Source: The Danger of Teacher Nostalgia | Cult of Pedagogy

Experts from around the web share tactics and advice for educators who want to make the most of Google Forms.

Source: Tech Tips for Teachers: 4 Ways to Use Google Forms | EdTech Magazine

“We ought to be asking a different question altogether. What should matter to parents and educators is this:

“How effectively do children’s after-school assignments advance learning?”

Source: Quality Homework: A Smart Idea – The New York Times

Social factors can have a powerful influence on intelligence.

Source: Intelligence and the Stereotype Threat – The New York Times

The common term for this head-spinning phenomenon is “information overload” — the inability to absorb and process all of the information we are exposed to.

“Information Fatigue Syndrome” (IFS) — a condition whose symptoms include poor concentration, depression, burnout, hostility, compulsive checking of social media, and falling into trance-like states.”

Source: Storytelling at Work: Why Tell Stories?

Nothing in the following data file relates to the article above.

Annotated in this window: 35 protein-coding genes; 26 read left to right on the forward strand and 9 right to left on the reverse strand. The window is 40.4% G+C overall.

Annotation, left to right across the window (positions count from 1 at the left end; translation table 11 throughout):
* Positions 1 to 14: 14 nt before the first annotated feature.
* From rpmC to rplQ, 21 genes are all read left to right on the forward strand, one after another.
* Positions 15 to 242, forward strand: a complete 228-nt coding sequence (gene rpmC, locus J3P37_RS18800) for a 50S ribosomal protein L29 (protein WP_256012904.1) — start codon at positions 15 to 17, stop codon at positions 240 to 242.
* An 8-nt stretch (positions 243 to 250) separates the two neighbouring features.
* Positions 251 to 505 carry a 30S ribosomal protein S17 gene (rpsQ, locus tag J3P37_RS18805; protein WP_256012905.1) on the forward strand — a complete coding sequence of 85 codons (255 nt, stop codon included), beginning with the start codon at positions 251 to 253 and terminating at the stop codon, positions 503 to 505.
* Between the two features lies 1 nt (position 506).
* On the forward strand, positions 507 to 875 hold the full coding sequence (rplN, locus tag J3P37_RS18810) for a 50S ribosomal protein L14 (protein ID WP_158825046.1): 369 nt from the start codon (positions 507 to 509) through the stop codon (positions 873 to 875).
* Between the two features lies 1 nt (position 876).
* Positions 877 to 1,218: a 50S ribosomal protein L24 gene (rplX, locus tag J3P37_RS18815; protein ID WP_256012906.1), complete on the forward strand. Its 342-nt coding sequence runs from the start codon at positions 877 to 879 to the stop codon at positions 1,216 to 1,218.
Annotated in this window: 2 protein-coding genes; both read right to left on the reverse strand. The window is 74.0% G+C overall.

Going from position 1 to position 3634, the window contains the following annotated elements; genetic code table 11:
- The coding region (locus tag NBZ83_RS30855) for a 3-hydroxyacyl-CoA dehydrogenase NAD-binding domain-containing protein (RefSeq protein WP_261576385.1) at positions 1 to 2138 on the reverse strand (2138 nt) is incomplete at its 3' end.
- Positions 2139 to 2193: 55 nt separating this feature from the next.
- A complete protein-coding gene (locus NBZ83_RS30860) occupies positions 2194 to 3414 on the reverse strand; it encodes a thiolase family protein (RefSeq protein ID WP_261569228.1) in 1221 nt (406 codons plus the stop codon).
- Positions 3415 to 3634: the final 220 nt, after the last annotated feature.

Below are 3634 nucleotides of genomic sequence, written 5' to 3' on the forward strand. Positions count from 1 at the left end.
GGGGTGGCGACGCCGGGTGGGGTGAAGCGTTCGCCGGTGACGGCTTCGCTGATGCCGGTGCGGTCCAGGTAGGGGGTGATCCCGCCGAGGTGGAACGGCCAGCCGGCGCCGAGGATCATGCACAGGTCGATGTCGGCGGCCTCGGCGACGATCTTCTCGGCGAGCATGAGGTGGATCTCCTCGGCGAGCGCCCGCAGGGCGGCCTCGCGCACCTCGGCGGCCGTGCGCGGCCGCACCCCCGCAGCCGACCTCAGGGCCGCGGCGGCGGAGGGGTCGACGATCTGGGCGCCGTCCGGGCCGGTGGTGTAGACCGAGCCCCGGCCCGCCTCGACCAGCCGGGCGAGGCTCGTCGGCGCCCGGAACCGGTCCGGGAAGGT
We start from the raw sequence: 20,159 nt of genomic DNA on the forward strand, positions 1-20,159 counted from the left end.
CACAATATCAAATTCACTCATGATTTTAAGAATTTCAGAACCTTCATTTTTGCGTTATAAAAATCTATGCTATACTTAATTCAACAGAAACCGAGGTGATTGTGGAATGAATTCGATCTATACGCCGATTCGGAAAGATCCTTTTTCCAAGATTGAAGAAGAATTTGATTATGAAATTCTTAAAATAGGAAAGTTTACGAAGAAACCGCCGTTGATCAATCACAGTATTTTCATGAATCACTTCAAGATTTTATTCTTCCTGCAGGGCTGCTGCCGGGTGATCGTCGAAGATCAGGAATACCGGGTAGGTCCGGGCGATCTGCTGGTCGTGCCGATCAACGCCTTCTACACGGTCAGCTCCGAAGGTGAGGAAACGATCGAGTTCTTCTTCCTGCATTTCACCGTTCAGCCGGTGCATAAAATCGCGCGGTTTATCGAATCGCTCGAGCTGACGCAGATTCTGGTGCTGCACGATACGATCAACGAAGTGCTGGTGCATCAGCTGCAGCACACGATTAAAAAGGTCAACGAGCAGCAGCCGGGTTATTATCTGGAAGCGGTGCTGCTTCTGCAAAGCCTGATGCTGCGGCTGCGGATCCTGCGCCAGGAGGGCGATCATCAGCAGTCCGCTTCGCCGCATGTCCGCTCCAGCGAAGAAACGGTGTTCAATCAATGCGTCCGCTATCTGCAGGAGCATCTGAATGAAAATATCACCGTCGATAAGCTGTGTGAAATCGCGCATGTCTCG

Merit pay and pay for performance are related but not exactly identical terms. Merit pay incentive plans reward performance by increasing the employee’s salary on a long-term basis. Other forms of pay for performance reward employees without increasing their salary. All forms of pay for performance are designed to motivate employees to meet performance goals.

Source: What Is the Difference Between Merit Pay Incentives & Pay for Performance? | Chron.com

“Few books risk such damage to the public understanding of science as those by Oliver James. Inexplicably popular despite their scientific illiteracy and mediocre writing, they are promoted widely by James’s regular, shriekingly aggressive media appearances. A glance at the studies shows the absurdity of the extreme blank-slate position advanced in Not In Your Genes: environments clearly matter, but so does DNA, and the perversity of denying this becomes ever more acute with each new genetic discovery. Truly understanding human psychology and helping those with psychiatric illnesses requires us to have a realistic view of the causes of differences between people. That realistic view is Not In This Book.”  (excerpt)

Source: On genetics Oliver James is on a different planet to the rest of us | Spectator Health